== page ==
A database containing several million American voters’ personal information has appeared on the Russian dark web, Russia’s Kommersant business newspaper reported this week.
The news is worrisome due to the upcoming presidential elections in the US and the fear of foreign interference.
According to the Russian newspaper, a user that goes online with the moniker “Gorka9” advertised free access to the personal information of 7.6 million voters in Michigan in an unnamed discussion forum. Kommersant has also found databases containing details of between 2 million and 6 million voters in Connecticut, Arkansas, Florida and North Carolina.
Leaked records include names, dates of birth, gender, dates of voter registration, addresses, zip codes, e-mails, voter registration numbers and polling station numbers.
The authenticity of the data was confirmed by the software firm Infowatch, which speculate the data was leaked online in late 2019, while Gorka9 claims data was valid as of March 2020.
According to the Russian newspaper, some users of the dark web forum are attempting to monetize the leaked data reporting them to the U.S. State Department. The US State Department recently launched a $10 million reward program aimed at preventing foreign interference in the upcoming election, for this reason, it is willing to pay any report of potentially harmful discovery.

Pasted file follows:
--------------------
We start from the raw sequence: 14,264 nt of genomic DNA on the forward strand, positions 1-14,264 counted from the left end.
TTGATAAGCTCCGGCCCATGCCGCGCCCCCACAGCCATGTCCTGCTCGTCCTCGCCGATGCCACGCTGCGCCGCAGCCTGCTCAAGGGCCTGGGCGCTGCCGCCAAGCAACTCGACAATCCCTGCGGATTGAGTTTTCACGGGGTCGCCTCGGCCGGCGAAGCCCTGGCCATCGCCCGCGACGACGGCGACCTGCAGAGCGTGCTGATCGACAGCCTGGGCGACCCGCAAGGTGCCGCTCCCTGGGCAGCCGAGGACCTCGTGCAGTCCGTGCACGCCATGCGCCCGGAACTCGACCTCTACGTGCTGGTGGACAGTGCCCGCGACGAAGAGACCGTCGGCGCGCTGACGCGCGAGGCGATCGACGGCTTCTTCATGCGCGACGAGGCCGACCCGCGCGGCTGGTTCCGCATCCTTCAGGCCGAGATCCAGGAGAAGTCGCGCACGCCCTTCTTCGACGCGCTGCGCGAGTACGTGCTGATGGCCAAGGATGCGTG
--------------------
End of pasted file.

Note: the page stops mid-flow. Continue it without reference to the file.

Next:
“Forum users have found a way to make money on them, using the State Department’s program “Rewards for Aid to Justice”, which allows them to receive money for reporting the facts of interference in elections in the country.” reported the Kommersant. “The Rewards for Justice program became widely known in the summer; in early August, Znak.com reported that Russians began to receive SMS messages from the State Department with an offer for a reward of up to $ 10 million to detail the facts of foreign interference in the American elections.”
Kommersant reported the case of one user that claimed to have been paid $4,000 for having reported his findings of a leaked Connecticut voter database to the State Department.
Experts quoted by Kommersant speculated that the hackers had already obtained commercial benefits from the leaked data before publishing it online.
Who is behind this leak?
It is impossible to say and the Russian newspaper provided several possible explaination, including the fact that the leak could be the result of a deliberate provocation.
“Anastasia Fedorova, leading analyst in the Information Security department of the IT company CROC, points out that the post about the leak appeared shortly before the US presidential elections scheduled for November 3.” concludes the newspaper. “In her opinion, judging by the completeness of the information, the state system became its source. Another source of Kommersant believes that according to the nickname of the user who published the database, one can assume that this is “the first stage of preparation for accusing Russian hackers of interfering in the US presidential elections.”
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(SecurityAffairs – hacking, US voters)